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Canadians: Here Are the Dividends You’ll Receive With $20,000 Invested in Enbridge (TSX:ENB) and CIBC (TSX:CM)

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Last week, I’d discussed two of my favourite dividend heavyweights to hold in a Tax-Free Savings Account (TFSA) as we start a new decade. These equities are always on my radar, as the companies in question have demonstrated organizational excellence over a long period of time. Better yet, they have proven their commitment to rewarding shareholders.

Today, I want to explore how far a $20,000 investment in these equities can get investors right now. Stocks that pay out consistent income are well worth holding in a portfolio for the long term. Not only do these equities provide double the punch during periods of market expansion, but they also give investors a boon during turbulent episodes.

In this hypothetical, we are going to dole out $20,000 in two of the top dividend stocks on the TSX. What kind of dividend payments can investors expect with this investment? Let’s dive in and find out.

Enbridge (TSX:ENB)(NYSE:ENB) is the third-largest stock on the S&P/TSX Composite Index by market cap. Shares of the energy infrastructure giant have built significant momentum on the back of strong earnings and promising regulatory victories. The stock has increased 19% year over year as of close on January 28.

The company is set to release its fourth-quarter and full-year results for fiscal 2019 before markets open on February 14. In the third quarter, GAAP earnings surged to $949 million, or $0.47 per share, compared to a GAAP loss of $90 million, or $0.05 per share, in the prior year. It continued progress on its Line 3 Replacement Project in the United States, as the Minnesota Supreme Court rejected Environment Impact Statement (EIS) appeals.

Enbridge last paid out a quarterly dividend of $0.738 per share, which represents a strong 6% yield. It has achieved dividend growth for over 20 consecutive years. The stock last closed at $54.10 per share at the time of this writing. A purchase of 184 shares would bring us below that $10,000 threshold. Those shares would net investors a quarterly payout of $135. On an annual basis, that works out to over $540 in investment income.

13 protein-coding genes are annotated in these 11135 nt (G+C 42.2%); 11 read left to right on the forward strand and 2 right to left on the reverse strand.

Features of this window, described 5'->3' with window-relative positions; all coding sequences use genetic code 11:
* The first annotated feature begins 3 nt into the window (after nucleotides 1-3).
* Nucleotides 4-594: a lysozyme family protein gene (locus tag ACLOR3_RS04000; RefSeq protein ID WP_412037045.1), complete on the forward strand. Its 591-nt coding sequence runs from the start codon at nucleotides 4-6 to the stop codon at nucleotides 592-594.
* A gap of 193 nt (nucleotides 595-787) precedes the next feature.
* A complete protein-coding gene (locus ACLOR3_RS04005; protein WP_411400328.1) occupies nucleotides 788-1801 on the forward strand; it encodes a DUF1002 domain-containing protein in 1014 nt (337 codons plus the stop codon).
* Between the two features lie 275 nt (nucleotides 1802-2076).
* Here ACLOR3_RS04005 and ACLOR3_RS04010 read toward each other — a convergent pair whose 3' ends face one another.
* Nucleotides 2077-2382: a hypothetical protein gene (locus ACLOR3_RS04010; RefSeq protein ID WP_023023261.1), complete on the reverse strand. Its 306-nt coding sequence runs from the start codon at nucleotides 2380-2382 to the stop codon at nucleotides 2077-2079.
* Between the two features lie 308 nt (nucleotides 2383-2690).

Earlier this month, I’d explained why Canadian Imperial Bank of Commerce (TSX:CM)(NYSE:CM) was still one of my top bank stocks even after a less-than-stellar 2019. Shares of CIBC have increased 4.2% year over year as of close on January 28. Shares are down 1.1% over the past three months.

Once a leader in the housing space among its peers, CIBC fell behind when the market corrected in 2017 and 2018. It has vowed to invest in bolstering its mortgage portfolio in this fiscal year. The bank boasts an immaculate balance sheet and offers up some of the best value of its peers. Shares last had a favourable price-to-earnings ratio of 9.7 and a price-to-book value of 1.3.

CIBC may be the fifth largest of the Big Six Canadian banks, but its dividend packs a wallop. The bank last increased its quarterly dividend to $1.44 per share. At the time of this writing, that represents a 5.2% yield. The stock last closed at $109.45. A purchase of 91 shares of CIBC stock brings us under the $10,000 threshold. Those 91 shares would net shareholders $131 paid quarterly. On an annual basis, investors would gobble up over $520 in dividend income.

This article represents the opinion of the writer, who may disagree with the “official” recommendation position of a Motley Fool premium service or advisor. We’re Motley! Questioning an investing thesis — even one of our own — helps us all think critically about investing and make decisions that help us become smarter, happier, and richer, so we sometimes publish articles that may not be in line with recommendations, rankings or other content.

Fool contributor Ambrose O'Callaghan has no position in any of the stocks mentioned. The Motley Fool owns shares of and recommends Enbridge.

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